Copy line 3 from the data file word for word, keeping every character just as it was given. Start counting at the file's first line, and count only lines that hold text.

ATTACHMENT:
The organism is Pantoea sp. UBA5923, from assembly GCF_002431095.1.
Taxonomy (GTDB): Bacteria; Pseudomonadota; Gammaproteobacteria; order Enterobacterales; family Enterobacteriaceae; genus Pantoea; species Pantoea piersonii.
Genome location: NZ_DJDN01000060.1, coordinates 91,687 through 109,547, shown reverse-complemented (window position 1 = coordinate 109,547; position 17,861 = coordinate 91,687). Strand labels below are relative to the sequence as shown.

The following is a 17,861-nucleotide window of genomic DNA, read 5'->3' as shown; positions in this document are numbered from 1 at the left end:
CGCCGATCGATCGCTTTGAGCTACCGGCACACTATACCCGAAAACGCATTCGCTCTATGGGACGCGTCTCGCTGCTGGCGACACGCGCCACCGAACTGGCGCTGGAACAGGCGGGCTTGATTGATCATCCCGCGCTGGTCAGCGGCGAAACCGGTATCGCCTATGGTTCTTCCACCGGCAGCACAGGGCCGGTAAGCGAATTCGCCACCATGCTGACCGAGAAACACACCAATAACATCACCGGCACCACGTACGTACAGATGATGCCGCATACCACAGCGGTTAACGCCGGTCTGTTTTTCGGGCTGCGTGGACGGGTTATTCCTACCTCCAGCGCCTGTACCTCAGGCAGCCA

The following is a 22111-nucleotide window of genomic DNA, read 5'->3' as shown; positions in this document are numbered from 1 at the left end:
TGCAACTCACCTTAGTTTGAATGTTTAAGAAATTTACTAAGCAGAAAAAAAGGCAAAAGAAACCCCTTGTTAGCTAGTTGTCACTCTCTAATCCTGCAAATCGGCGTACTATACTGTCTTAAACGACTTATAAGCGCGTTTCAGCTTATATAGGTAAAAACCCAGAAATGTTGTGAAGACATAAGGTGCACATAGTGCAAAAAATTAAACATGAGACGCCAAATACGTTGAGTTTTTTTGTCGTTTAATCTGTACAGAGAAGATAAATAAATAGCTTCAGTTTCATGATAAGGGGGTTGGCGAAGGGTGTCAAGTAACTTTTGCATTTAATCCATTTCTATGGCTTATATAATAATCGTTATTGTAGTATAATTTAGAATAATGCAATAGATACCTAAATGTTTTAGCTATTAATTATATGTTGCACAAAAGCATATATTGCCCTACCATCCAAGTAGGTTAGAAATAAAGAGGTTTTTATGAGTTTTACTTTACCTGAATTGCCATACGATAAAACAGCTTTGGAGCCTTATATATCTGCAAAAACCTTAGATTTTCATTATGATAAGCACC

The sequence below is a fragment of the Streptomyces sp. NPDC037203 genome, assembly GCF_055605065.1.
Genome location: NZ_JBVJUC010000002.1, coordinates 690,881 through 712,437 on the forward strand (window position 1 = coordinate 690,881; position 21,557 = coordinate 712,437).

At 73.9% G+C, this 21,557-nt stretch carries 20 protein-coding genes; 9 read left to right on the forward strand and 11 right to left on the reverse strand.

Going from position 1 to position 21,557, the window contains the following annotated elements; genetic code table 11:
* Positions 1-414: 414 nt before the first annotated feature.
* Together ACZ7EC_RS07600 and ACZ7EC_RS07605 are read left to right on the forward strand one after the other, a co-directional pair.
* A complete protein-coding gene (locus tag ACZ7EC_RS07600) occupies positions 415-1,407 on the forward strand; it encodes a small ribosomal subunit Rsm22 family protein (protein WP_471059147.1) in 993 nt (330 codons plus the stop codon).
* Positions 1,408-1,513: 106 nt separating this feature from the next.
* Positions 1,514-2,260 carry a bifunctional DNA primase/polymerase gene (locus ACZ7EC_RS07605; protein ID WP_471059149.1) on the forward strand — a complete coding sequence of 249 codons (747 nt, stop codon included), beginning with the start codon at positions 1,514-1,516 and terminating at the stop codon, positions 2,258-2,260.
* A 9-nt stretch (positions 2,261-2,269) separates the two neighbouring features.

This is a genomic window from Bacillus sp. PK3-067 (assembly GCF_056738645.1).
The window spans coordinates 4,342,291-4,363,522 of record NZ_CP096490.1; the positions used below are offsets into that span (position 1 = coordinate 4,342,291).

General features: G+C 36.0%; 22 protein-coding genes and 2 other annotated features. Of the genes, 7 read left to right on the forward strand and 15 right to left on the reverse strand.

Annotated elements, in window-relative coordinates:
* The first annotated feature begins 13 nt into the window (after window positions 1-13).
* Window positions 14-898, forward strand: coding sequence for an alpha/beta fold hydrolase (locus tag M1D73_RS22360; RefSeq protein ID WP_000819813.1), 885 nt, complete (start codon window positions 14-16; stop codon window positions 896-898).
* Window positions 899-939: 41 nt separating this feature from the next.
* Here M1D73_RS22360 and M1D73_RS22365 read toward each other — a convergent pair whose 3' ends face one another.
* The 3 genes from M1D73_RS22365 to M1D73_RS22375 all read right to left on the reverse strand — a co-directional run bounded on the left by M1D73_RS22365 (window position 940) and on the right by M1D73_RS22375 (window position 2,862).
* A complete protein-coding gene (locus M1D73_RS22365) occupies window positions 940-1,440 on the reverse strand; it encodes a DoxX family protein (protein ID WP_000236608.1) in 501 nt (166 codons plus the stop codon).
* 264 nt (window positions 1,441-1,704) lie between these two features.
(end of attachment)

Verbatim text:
Genome location: NZ_DJDN01000060.1, coordinates 91,687 through 109,547, shown reverse-complemented (window position 1 = coordinate 109,547; position 17,861 = coordinate 91,687). Strand labels below are relative to the sequence as shown.